Orange County has experienced three premises with EHV, the third of which shows no epidemiological link to the previous two.
At Orange County premises No. 1, one horse was confirmed with EHM and 18 with fever only.
At Orange County premises No. 2, two horses were confirmed with equine herpesvirus myeloencephalopathy (EHM, the neuropathogenic strain of EHV-1). Six horses there are confirmed with fever or mild signs only.
In Los Angeles County, one horse was confirmed with EHM.
In San Mateo County, two more horses that displayed fever only were confirmed with EHV-1 on March 4 and are isolated at the index premises, an event venue in Riverside County. As of March 5, three horses in San Mateo County were confirmed with EHM, and 30 with fever only (EHV-1).
In Riverside County, where the outbreak began at an event in late January, three more horses at the index premises, but not in the index quarantine barn, were confirmed positive for EHV-1 after displaying fever without neurologic signs. As of March 5, three horses had been confirmed with EHM and 30 with EHV-1.
CDFA continues to monitor the outbreak, and quarantines, which involve only premises with EHM cases or that involve EHV-1 cases associated with an EHM incident, will remain in effect until all positive horses have had two consecutive negative tests seven days apart.
Herpesvirus is highly contagious among horses and can cause a variety of ailments in equids, including rhinopneumonitis (a respiratory disease usually found in young horses), abortion in broodmares, and equine herpesvirus myeloencephalitis (EHM, the neurologic form).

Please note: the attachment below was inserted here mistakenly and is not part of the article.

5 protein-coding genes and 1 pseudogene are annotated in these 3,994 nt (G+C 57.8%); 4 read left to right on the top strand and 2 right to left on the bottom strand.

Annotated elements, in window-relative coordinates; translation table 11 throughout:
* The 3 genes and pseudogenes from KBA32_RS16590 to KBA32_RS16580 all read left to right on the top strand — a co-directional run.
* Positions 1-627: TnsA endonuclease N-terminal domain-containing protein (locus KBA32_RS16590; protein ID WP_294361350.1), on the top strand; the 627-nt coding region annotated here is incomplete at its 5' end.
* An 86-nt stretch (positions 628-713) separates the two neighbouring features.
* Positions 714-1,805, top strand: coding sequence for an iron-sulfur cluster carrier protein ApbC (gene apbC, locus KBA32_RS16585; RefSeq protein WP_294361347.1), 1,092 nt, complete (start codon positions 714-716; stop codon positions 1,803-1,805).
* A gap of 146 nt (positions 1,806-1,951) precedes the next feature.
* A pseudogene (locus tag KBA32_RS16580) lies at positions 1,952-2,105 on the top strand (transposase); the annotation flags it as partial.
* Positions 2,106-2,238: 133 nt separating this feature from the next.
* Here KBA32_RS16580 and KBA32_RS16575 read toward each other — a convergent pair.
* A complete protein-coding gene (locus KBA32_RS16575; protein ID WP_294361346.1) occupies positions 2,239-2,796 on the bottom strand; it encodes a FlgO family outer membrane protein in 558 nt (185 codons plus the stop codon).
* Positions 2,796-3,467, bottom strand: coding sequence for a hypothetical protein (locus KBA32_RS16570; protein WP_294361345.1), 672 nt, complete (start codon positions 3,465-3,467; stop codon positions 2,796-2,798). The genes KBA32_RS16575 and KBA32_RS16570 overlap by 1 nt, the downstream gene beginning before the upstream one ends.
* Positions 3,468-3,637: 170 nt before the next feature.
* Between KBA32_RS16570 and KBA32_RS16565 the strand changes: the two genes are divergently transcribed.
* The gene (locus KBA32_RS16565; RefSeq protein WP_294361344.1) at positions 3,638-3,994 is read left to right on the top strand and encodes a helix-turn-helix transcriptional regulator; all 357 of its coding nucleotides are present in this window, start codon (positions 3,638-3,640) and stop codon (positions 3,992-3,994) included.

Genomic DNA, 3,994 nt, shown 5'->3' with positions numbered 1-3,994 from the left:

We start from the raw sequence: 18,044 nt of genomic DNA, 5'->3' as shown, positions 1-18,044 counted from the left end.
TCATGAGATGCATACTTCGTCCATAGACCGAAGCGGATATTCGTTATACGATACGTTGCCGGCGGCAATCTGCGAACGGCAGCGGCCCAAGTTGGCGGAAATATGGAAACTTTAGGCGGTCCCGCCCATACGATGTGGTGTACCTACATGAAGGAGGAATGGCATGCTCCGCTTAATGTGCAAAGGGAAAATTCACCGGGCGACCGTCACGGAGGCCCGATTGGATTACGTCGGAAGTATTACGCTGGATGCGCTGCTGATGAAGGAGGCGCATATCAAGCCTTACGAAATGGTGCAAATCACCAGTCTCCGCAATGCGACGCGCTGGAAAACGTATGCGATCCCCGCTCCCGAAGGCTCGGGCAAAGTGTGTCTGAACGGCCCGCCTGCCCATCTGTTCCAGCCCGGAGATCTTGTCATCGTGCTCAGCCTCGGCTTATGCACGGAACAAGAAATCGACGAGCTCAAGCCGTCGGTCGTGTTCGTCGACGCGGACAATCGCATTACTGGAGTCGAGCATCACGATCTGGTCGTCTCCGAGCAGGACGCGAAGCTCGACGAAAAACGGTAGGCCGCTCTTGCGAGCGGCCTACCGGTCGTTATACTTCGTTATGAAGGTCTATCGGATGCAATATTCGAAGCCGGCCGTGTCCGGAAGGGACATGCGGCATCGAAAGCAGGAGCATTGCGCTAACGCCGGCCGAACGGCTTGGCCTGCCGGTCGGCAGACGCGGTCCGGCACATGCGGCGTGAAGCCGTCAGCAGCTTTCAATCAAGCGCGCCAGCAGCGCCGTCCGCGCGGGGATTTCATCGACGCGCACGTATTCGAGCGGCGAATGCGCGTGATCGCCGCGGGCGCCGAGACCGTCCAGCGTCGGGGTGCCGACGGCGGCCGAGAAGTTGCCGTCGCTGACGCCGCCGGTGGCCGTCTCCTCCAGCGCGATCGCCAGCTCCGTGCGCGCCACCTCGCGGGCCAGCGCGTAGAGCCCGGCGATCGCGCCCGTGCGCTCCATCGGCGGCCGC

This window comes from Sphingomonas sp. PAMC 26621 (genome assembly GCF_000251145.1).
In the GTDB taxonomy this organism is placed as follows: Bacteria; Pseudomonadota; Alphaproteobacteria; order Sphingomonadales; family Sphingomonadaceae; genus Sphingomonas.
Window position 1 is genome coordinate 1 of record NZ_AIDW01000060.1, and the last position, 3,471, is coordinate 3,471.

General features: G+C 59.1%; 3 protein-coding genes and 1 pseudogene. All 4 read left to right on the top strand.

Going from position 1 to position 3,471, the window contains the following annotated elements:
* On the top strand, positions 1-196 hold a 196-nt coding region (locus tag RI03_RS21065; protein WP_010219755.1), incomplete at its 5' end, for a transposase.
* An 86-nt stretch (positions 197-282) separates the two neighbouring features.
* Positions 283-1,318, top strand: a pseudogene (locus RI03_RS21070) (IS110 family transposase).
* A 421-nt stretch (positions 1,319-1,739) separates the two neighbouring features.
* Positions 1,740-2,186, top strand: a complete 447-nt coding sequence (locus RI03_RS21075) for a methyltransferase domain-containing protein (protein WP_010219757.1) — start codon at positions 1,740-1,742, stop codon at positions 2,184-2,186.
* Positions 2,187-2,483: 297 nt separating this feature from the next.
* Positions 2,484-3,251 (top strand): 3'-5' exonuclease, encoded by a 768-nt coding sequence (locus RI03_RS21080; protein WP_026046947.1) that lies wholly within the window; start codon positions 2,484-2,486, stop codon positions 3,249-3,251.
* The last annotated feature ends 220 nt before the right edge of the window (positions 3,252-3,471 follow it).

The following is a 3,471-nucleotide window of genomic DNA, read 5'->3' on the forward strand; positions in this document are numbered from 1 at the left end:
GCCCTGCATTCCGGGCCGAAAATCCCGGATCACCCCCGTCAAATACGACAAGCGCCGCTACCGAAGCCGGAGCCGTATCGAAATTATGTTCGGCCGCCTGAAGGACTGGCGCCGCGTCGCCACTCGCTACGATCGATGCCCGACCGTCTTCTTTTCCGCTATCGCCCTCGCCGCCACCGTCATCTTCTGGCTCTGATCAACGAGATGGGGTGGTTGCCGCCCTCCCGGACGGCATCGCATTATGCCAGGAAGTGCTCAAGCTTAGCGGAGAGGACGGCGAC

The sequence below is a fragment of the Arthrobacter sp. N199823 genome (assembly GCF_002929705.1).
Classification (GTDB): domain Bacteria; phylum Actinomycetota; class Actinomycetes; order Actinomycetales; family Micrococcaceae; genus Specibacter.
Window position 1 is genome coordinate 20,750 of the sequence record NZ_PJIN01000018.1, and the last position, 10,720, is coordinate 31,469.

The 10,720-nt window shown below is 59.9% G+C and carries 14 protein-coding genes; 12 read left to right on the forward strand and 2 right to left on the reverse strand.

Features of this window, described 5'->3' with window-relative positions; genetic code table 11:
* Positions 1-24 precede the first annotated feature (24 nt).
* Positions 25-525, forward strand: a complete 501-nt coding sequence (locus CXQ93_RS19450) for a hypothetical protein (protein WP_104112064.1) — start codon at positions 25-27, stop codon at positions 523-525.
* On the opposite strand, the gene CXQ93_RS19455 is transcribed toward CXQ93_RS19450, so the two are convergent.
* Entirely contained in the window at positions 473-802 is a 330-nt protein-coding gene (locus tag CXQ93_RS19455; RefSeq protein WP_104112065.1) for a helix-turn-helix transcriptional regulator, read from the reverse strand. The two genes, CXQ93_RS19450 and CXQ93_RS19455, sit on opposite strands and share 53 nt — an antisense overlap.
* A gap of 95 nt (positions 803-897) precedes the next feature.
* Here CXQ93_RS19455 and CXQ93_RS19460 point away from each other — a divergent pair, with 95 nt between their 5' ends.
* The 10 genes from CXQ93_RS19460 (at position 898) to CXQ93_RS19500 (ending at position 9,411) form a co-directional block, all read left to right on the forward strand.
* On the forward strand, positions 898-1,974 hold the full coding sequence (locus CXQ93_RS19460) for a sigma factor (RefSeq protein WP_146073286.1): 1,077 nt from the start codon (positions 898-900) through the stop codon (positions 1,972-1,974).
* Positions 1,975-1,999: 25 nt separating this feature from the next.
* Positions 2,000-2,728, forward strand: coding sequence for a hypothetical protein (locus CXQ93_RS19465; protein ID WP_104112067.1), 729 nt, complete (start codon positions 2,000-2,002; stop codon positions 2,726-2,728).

In many horses, the first or only sign of EHV-1 infection is fever, which can go undetected. In addition to fever, other common signs of EHV-1 infection in young horses include cough, decreased appetite, depression, and a nasal discharge. Pregnant mares typically show no signs of infection before they abort, and abortions usually occur late in gestation (around eight months) but can be earlier. Abortions can occur anywhere from two weeks to several months following infection with EHV-1.
Horses with EHM usually have a fever at the onset of the disease and might show signs of a respiratory infection. A few days later, neurologic signs such as ataxia (incoordination), weakness or paralysis of the fore- and hind limbs, urine retention and dribbling, loss of tail tone, and recumbency (inability to rise) develop.
Herpesvirus is easily spread by nose-to-nose or close contact with an infectious horse; sharing contaminated equipment including bits, buckets, and towels; or clothing, hands, or equipment of people who have recently had contact with an infectious horse. Routine biosecurity measures, including hygiene and basic cleaning and disinfection practices, should be in place at all times to help prevent disease spread.
Current EHV-1 vaccines might reduce viral shedding but are not protective against the neurologic form of the disease. Implementing routine biosecurity practices is the best way to minimize viral spread, and the best method of disease control is disease prevention.